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Mainspring by Jay Lake
Review by Steve Sawicki
Tor Hardcover  ISBN/ITEM#: 0765317087
Date: 12 June 2007 List Price $24.95 Amazon US / Amazon UK

Links: Interview with tthe Author (Coming in June) / Clockpunk Definition by Jay Lake / Show Official Info /

Noted short story author Jay Lake's "Clockpunk" novel is a fabulous and fabulistic tale of a clockwork universe where the heart of the world is winding down, and a young man, a clockmaker's apprentice, must journey to the world's end to restore it. Set against an alternative Victorian era, where the world runs on brass tracks in the heavens and Her Majesty's Airships roam, if not quite rule, the skies, it's a brilliant saga of a hero's journey to find a lost artifact of the "Clockwork Christ" needed to restore the mainspring and stop the world's slippage into chaos and destruction. A brilliant novel, and the herald of great things to come.

When the angel Gabriel appears in apprentice clockmaker Hethor Jaques' room no amount of eye shutting or wishful thinking could make it go away. Instead, it charges Hethor with a duty, one only he can perform. The mainspring of the world is running down, and someone must find the "key perilous" and start it back up again. In this strange clockwork universe we discover that Gabriel isn't talking metaphor, or mostly not, but that there really is a mainspring for the world, and of late it's been well, running late. Hethor begins his quest by searching for more information. In the process he runs afoul of the master clockmaker's sons, discovers that the clockwork universe is more complex than he ever thought and gains allies in strange places. Hethor's journeys take him from the shores of New Haven to the docks of Boston and ultimately to the wall that divides the world. Along the way he must figure out for himself who is a friend and who an enemy, pushed, the entire time, by the slowing spin of the world.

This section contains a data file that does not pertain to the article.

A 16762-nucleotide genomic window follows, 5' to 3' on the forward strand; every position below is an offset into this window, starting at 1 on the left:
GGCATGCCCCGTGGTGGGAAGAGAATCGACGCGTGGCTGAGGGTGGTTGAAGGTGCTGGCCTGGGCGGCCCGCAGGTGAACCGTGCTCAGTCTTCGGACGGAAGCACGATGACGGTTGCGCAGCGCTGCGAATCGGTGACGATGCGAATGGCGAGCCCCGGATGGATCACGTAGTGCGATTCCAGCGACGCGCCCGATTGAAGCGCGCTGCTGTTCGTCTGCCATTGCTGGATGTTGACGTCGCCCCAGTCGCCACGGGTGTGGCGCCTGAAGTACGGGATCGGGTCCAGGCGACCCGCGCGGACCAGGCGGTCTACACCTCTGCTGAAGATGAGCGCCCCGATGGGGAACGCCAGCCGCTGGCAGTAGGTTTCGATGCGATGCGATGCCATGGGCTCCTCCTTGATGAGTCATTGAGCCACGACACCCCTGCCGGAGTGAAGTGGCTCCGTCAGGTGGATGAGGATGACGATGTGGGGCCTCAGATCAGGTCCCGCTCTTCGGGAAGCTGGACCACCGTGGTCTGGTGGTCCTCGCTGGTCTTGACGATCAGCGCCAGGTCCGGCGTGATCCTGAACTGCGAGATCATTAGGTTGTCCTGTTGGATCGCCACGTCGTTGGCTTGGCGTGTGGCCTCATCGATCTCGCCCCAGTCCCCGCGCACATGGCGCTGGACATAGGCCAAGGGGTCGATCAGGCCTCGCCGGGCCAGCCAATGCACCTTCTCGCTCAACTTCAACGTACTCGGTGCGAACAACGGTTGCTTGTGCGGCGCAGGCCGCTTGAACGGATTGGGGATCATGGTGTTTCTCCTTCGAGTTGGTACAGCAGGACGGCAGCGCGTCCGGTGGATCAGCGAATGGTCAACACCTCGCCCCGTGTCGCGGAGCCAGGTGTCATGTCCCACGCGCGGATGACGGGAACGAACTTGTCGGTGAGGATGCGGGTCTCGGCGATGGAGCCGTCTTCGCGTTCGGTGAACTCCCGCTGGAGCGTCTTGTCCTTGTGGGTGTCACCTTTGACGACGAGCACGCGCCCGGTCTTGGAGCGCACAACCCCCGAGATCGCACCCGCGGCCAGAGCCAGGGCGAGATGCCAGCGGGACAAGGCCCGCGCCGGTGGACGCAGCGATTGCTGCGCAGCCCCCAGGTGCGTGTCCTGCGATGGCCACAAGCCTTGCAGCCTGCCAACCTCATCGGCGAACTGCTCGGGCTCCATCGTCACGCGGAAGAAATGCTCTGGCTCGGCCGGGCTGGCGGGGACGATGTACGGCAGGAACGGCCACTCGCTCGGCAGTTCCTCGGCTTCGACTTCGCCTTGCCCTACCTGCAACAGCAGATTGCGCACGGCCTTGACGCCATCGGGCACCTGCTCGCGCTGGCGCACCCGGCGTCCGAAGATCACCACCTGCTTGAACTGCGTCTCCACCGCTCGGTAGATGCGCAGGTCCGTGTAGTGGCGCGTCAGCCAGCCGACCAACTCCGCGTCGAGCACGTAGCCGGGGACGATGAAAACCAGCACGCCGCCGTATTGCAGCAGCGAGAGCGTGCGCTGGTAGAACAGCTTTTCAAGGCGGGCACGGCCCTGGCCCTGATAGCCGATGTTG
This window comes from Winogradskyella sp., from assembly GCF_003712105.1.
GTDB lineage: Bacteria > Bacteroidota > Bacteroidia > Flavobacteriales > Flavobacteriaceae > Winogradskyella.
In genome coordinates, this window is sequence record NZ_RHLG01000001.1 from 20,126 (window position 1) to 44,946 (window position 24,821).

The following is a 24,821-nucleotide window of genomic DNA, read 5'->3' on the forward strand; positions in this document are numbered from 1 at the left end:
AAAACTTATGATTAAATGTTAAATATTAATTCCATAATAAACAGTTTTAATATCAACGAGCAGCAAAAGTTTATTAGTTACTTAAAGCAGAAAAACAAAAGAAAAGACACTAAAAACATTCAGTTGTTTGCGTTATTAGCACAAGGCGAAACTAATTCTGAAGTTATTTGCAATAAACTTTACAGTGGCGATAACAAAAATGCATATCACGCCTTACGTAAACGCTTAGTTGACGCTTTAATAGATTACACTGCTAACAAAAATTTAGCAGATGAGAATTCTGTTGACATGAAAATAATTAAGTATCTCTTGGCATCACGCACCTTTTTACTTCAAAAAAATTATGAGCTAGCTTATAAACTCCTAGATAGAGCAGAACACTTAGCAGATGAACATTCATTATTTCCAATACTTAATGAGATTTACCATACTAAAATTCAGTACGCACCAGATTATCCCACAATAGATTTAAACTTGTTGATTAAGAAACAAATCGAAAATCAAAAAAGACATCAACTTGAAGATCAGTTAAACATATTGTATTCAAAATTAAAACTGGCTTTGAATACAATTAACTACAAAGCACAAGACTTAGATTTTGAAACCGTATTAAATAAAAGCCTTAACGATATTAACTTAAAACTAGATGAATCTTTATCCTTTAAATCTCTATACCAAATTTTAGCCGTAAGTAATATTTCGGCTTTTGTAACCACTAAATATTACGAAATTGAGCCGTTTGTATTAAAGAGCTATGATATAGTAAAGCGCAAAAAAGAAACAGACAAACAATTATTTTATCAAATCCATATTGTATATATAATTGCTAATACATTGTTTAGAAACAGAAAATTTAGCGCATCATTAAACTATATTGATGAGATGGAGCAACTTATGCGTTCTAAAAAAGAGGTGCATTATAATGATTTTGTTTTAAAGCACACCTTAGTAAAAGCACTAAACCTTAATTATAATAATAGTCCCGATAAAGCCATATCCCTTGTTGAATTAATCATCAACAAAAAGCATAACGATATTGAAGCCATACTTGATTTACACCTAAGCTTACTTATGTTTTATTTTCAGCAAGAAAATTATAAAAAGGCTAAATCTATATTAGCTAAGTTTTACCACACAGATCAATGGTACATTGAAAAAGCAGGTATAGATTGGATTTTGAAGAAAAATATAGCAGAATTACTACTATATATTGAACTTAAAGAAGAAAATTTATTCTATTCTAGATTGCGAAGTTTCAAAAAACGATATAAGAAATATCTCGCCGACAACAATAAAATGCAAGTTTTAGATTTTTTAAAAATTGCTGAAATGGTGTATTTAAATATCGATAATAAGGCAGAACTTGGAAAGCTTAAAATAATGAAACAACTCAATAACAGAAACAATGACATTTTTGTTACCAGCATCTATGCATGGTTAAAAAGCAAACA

Jay Lake can certainly come up with an interesting premise and here he has created an alternate universe that runs on gears and cogs and where God's methods are clear to see and hear. Lake overlays this clockwork structure onto Christianity, supposing a universe that actually was constructed by God. Imagine one of those old Victorian models of the solar system where, as you turned the handle, the planets moved on their gears and you've pretty much imagined Lake's universe. This can be dicey stuff, as I found myself at times annoyed with the analogies and wishing Lake had just gone ahead and created a religion to go along with the universe rather than using one that already existed.

Lake has a way with characters that provides you with a lot of information in a few short words. His characters seem aptly suited to the world he has created as do all of the other artifacts and creatures that live there. The pace is a fairly quick one with Hethor moving rapidly from the first visitation to being off on the adventure of his life. I found the concept interesting and the plot and narrative focused. The book is entertaining and fun to read. If you are only familiar with Lake's short work then you will definitely enjoy this as well.

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